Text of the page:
By Howard Meyerson
Everyone knows that Michigan’s firearm deer season was cold. Snow piled up all across the state, and temperatures were brutal.
That frigid arctic start, combined with a late corn harvest, kept many hunters at home. Those factors, combined with a smaller deer herd statewide, resulted in fewer deer being killed, according to state wildlife officials.
“Most of us concluded that the opener was a little slower than expected for a Saturday opener, “said Steve Chadwick, the Michigan Department of Natural Resources wildlife supervisor for Southwest Michigan. “The weather was a big factor. It was pretty rough.
“We had fewer people out both Saturday and Sunday.”
But that would hold for much of the two-week season that closed Nov. 30. Fewer hunters ventured out or bought hunting licenses and kill tags.
“The number of license buyers decreased by 6.6 percent compared to last year, and the number of kill tags sold decreased by 10.6 percent,” said Brent Rudolph, the DNR’s former deer program manager. “Our general observations are that the deer kill is down this year compared to last.”
Preliminary estimates indicate the U.P. firearm kill was down 30 to 40 percent from 2013. Some areas had bigger declines, Rudolph said. The southern Michigan deer harvest was down about 5 percent, and the northern Lower Peninsula harvest was down by as much as 10 percent, Rudolph said.
“The late corn harvest provided a lot of extra refuge for deer. … Statewide, only 43 percent had been picked by the week before opener, compared to an average of 63 percent. By the end of the season, it was only 77 percent (picked).”
Barry State Game Area manager Sara Schaefer called the 2014 firearm season “the worst in the 15 years.”
Schaefer said, “People weren’t used to hunting in that kind of weather. They spent fewer hours hunting, and some didn’t go out at all.”
How they figure it
State wildlife officials develop their preliminary assessments using a combination of factors: the number of vehicles parked at hunting areas, the number of deer brought to check stations and conversations with deer processors and conservation officers.
Those conclusions get refined, once hunter survey data is compiled.
The surveys are mailed to hunters after the season, or get completed by them online at bit.ly/surveymi
. The final results are reported after the first of the year.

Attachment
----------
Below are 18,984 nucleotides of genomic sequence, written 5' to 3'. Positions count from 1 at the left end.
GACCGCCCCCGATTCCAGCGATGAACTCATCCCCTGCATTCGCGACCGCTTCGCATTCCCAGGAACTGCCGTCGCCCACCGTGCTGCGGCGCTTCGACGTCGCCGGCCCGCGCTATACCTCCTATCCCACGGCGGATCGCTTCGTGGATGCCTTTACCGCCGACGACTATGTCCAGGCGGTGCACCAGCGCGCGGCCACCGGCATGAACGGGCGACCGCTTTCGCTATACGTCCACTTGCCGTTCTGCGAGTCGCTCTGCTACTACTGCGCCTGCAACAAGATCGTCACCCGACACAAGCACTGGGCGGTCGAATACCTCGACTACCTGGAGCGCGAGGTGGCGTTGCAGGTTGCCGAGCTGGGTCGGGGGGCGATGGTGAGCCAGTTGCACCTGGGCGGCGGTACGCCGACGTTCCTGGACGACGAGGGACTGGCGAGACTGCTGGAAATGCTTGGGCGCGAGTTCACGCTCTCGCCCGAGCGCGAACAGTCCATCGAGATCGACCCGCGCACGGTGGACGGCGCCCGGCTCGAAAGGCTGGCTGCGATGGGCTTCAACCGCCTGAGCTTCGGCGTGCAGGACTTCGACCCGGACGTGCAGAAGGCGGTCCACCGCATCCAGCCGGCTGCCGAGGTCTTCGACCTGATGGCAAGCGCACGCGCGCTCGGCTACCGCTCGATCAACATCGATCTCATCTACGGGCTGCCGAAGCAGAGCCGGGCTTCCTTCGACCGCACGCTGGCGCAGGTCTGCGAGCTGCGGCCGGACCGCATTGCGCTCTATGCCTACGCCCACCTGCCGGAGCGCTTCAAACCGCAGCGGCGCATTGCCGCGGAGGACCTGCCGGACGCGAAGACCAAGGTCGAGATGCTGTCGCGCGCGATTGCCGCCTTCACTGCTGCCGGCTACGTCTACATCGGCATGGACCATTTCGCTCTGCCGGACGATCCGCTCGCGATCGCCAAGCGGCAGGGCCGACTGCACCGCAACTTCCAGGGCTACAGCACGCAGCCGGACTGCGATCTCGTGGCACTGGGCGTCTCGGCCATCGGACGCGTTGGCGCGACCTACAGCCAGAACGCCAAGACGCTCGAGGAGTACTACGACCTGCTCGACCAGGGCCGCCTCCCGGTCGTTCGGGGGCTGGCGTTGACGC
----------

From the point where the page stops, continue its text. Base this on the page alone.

“Our (preliminary) numbers were below normal, and it could be the cold and the corn,” said Katie Keen, a DNR wildlife technician in the DNR’s Cadillac office.
“If you needed two-wheel or four-wheel drive to get to a hunting area before, this year, you needed a snowmobile. We know some people couldn’t access their hunting spots, and the roads were so nasty that people didn’t get off the highway to go to check stations.”
Those who did stop brought in bucks that were bigger than usual. Antler point restrictions (APRs) were implemented in northwest Michigan counties two years ago.
They require hunters to shoot older deer and prohibit shooting younger ones.
APRs are controversial. Some hunters want to shoot any buck. Others believe restraint helps create an older, healthier deer herd.
“Last year, the harvest was on the low side because hunters couldn’t take 1.5-year-old bucks,” Keen said. “This year, we are seeing more 2.5-year and 3.5-year bucks and a few 4.5-year-old bucks due to that change. The deer were healthy. We aren’t seeing unusually small beam diameters (because of the effects of a cold winter last year). They are typical of deer that age.”
But that wasn’t the case in the Upper Peninsula. Terry Minzey, the DNR’s Upper Peninsula wildlife supervisor, said broad swaths of landscape were buried in deep snow, compounding the effects of last year’s very severe winter. The snow pack ran from 18 inches in the eastern U.P. to 40 inches west of Ishpeming, and as much as 100 inches on the far western end. Minzey estimated the U.P. buck harvest is down by 55 percent from 2013, and 70 percent below the 10-year average.
“The deer that came in (to check stations) were healthy and had high levels of fat, but their antler development was retarded from what we normally expect,” Minzey said. “The 3.5-year-old bucks have antlers typical of a 2.5-year-old deer due to the rough weather we have had.”
Far fewer yearling deer showed up in the U.P. harvest. They made up only 16 percent, where 40 percent is typical.
“That suggests that the 2013 fawns took a hit during the winter of 2013, and another hit in 2014,” Minzey said. “We believe that number of fawns that were born and survived this season were probably only 25 percent of what is normal.”
Minzey estimated before the season that the U.P. deer population was down by 35 percent going into the season, because of last winter.
He said he expects things will be worse in 2015.
Appears on MLive Outdoors.